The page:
Artist's rendering of a brain cell damaged by amyloid beta plaque in Alzheimer's disease

Nearly half of the people with Alzheimer’s disease have a mild case of the disease at any given time, according to a new analysis of a global study. The findings highlight the need for early intervention and prevention, researchers say.

Data for the current analysis was drawn from participants aged 50 to 94 with mild cognitive impairment or clinical Alzheimer’s dementia. Results were pooled across three time windows. 

Among participants with Alzheimer’s dementia, half of the cases were mild, approximately one-third were moderate, and 19% were severe, reported lead author Rhoda Au, Ph.D., of the Boston University School of Medicine. What’s more, people with mild Alzheimer’s dementia plus those with progressive MCI made up 45% of a combined group of participants.

The takeaway? “The finding that half of the people living with Alzheimer’s dementia have mild disease underscores the need for research and interventions to slow decline or prevent progression of this burdensome disease,” the researchers wrote.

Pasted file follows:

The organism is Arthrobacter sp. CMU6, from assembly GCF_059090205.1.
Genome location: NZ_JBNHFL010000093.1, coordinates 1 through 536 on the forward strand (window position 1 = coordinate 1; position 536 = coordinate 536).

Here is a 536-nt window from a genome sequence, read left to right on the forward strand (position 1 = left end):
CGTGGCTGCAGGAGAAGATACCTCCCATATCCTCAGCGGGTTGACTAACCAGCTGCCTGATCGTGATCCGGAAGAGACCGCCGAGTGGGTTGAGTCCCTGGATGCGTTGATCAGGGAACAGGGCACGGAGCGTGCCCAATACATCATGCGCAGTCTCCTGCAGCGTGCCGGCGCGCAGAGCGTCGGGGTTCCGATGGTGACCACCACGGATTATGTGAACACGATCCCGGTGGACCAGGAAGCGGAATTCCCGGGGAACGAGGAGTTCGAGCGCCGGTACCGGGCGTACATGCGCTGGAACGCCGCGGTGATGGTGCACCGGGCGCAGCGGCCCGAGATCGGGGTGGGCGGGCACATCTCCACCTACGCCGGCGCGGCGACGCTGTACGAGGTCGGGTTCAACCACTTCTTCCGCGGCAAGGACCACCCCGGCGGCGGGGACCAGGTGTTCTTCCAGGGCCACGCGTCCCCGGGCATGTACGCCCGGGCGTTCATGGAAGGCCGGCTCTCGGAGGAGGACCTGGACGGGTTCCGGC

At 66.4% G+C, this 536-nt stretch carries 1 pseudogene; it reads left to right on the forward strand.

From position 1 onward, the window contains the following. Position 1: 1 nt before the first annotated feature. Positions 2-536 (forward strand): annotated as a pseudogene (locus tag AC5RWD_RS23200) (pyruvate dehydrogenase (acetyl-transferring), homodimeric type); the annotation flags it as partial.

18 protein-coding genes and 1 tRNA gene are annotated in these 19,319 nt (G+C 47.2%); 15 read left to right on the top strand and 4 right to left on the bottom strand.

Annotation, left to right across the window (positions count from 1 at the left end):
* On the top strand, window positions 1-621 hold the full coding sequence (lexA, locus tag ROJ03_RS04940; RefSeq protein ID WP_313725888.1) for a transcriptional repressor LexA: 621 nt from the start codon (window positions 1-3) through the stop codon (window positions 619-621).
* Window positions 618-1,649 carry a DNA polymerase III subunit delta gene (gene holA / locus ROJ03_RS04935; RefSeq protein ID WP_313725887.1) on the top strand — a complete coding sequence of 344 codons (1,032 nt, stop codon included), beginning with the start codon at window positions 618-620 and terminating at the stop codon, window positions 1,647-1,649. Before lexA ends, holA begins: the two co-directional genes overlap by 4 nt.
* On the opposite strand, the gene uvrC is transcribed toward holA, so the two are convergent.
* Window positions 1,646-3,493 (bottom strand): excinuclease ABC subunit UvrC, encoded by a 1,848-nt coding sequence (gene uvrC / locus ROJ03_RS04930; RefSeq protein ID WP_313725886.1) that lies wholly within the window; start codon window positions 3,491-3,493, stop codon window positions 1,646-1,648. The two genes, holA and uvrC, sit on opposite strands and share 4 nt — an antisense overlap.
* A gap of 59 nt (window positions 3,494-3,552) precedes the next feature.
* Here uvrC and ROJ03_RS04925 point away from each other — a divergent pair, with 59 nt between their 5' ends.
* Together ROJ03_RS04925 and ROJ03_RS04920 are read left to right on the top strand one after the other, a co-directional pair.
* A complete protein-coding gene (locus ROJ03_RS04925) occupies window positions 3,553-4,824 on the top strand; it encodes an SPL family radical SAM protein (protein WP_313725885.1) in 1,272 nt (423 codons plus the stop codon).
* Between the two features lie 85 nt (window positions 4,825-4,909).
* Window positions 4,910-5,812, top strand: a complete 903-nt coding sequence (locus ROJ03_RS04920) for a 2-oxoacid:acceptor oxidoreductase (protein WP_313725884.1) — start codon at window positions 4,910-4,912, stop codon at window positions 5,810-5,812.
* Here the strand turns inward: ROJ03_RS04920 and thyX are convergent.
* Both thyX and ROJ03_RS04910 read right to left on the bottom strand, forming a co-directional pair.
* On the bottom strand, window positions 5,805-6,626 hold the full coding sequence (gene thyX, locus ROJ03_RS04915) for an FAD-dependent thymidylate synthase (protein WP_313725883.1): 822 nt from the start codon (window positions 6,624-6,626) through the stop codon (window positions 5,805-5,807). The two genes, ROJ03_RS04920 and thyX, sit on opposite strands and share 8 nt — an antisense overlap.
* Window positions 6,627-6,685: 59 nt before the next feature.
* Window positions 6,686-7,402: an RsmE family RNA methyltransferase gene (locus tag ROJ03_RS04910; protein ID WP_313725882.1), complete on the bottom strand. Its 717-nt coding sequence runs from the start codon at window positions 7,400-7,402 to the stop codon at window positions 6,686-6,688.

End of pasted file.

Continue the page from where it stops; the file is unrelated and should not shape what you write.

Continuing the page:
“It is crucial to determine risk factors or develop therapies that could alter the disease trajectory to improve individuals’ quality of life and alleviate the socio-economic burden,” Au concluded.

Recent studies have linked healthy lifestyle actions such as regular moderate exercise and lifelong learning to a lower risk of dementia, or slower dementia progression. Good blood pressure control in people with hypertension has also been linked to lower risk.

The current study was published in the Journal of Alzheimer’s Disease.

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